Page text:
*
p<>{color:#000;}. Absentee God

Dr Imy progressed to dessert, and to the next GOT. “This GOT says there is a God, but God looks on from a distance, and it is such a great distance he is outside of the universe. So, we cannot meet him. The common religious rituals apply, but they do not expect interaction with God and, not surprisingly, they do not have any. This group criticises the other GOTs because its own worldview is devoid of God.”

“An absentee God,” I wrote in my notebook.

Dr Imy continued, “If God created the world and left it to its own devices, he could view everything that happens on Earth from his vantage point outside the universe. However, from inside creation we cannot see God. We do not meet the clockmaker by observing his clock.”

Recognising Dr Imy’s reference to the argument from design, I added, “A clock suggests there is a clockmaker, but clock watching isn’t the same as seeing its maker.”

Dr Imy responded, “We need not view the world and God in such mechanical terms. Since humans are personal, one expects their creator to not be short on personality. If a person wants to meet another person, interaction at the personal level must take place for it to be a proper meeting.”

I had not expected Imy to make that observation. “It would be like going to lunch with someone and just peering at each other across the table without talking,” I agreed.

“Albert, if God simply peered at us from a distance, how would God get to know us? Interaction is essential to observation, and this applies both to God and to us,” said Dr Imy. “I wish you every success in your attempt.”

“But how am I to distinguish a fraudulent view of God from an authentic sighting?” I was asking the wrong person.

“Counterfeit god sightings don’t qualify as God sightings. I am sure by comparison with God, counterfeits will be obvious,” suggested Dr Imy.

“It is often said that the best way of detecting a counterfeit is by comparing it to the original. Still, the counterfeits are an unwanted detour,” I said.

Dr Imy added as we finished our lunch, “People who advocate for the counterfeit GOTs honestly believe in them. They are usually people of integrity, but sincerity isn’t everything.”

“What if they are mistaken, deceived, or even deluded?” I agreed.

“Exactly, but I wish you more success,” said Dr Imy as she glanced at her watch and stood up. “Let me know if you make an authentic sighting.”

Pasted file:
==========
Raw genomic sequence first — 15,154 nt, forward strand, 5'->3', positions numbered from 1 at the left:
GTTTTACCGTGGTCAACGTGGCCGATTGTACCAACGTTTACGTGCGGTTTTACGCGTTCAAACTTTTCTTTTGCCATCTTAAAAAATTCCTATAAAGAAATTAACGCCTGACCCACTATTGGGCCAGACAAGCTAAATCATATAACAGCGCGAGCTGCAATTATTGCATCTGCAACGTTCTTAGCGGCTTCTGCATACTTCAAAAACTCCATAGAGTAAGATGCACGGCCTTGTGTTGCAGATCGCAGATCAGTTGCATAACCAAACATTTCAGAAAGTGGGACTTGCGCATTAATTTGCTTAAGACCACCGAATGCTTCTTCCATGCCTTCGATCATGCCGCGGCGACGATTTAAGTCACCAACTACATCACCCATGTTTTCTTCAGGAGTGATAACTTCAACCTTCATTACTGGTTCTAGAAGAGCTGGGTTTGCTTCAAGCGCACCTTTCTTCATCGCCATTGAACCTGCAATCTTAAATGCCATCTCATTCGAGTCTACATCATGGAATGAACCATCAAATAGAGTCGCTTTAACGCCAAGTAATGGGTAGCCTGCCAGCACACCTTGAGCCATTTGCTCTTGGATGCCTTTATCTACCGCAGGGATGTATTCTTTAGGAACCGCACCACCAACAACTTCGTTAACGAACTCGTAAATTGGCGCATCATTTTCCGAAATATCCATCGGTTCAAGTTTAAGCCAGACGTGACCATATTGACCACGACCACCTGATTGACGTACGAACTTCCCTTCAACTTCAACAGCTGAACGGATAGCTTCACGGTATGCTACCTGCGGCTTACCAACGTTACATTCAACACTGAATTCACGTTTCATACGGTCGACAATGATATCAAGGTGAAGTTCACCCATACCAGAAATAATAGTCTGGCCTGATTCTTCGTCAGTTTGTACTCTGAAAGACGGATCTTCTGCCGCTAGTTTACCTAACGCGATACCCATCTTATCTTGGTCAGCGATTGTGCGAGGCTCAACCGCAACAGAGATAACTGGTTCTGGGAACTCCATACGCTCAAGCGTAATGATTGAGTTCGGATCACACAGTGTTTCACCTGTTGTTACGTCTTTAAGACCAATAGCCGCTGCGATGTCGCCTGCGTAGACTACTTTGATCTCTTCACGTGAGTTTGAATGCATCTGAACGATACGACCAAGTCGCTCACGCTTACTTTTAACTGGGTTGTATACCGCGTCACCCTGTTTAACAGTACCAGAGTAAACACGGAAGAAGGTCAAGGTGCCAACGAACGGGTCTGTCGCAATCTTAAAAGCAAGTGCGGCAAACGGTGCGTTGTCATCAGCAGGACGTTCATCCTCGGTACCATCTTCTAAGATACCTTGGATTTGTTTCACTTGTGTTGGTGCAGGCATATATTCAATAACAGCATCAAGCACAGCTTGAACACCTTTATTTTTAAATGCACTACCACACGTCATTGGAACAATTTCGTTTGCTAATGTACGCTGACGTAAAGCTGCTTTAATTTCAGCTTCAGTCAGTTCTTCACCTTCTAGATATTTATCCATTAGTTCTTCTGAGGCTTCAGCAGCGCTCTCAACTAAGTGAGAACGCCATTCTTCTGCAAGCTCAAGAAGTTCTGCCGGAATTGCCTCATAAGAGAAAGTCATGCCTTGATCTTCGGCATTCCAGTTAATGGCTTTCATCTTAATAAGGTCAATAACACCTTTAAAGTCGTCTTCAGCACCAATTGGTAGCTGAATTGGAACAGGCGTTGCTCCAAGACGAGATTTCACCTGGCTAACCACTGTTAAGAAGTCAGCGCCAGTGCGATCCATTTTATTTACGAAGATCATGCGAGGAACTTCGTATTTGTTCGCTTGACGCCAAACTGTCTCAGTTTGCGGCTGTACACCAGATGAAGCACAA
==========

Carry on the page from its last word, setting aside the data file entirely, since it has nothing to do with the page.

I conclude that none of the counterfeit GOT adherents has seen God. Even Dr Imy, as well credentialed a COG’s scholar as she is, admitted she has not seen God. My competitive nature rose within me at the challenge I had set myself. Let us set aside the counterfeit GOTs, and continue on our quest to find God.

The Quest to Find God

God wants us to meet. I had not expected this when Dr Lee said at the Yum Cha, “God’s desire to observe you and your desire to observe God will enable the meeting you both seek.” God is difficult to find for someone who is everywhere. Perhaps the problem is at our end. We might be overlooking God or be out of earshot. Whatever the reason, we fail to encounter God. This is the big lacuna.

The first time I heard the word “lacuna” was at the Newtown God Observers’ Club. Kev Makeshaw, the local club president, sucked on his Havana cigar and said, “Albert, you know what the problem is?” I nodded in the negative. Kev continued, “It’s the big lacuna.” I had no idea what lacuna meant, but I was not going to ask Kev. Not wanting to appear ignorant, I just nodded in agreement. I should have realised that Kev was baiting me but I had not known him long at that stage. Kev is no intellectual. He is a character. Once when recruiting new members for the club he went to an illegal gambling casino to “play” the tables and several new members resulted. So, I waited until I got back to my office to refer to a dictionary. Lacuna means hiatus, blank, a missing part, a gap.

First, I thought Kev must have intended God is missing from many people’s lives. It sounded pious enough. What could be wrong with that? It was too religious for Kev, and for me. No, God was not the big lacuna in this sense. God would never be missing in action or AWOL. No, Dr Lee said that God is not missing from anywhere.

I had a second attempt. What if we were the ones missing? I know where I am. I cannot be missing. “What is the big lacuna?” I pondered.

Then it came to me, “It’s the missing voice in the conversation.” We exclude God from the conversation. The universities are full of scholars speculating about God and there are multitudes of people exploring alternatives without stopping to ask God for directions. Most leave God out of the discussion and plan their expeditions without him. If God is everywhere but we fail to contact him, our failure must be avoidable.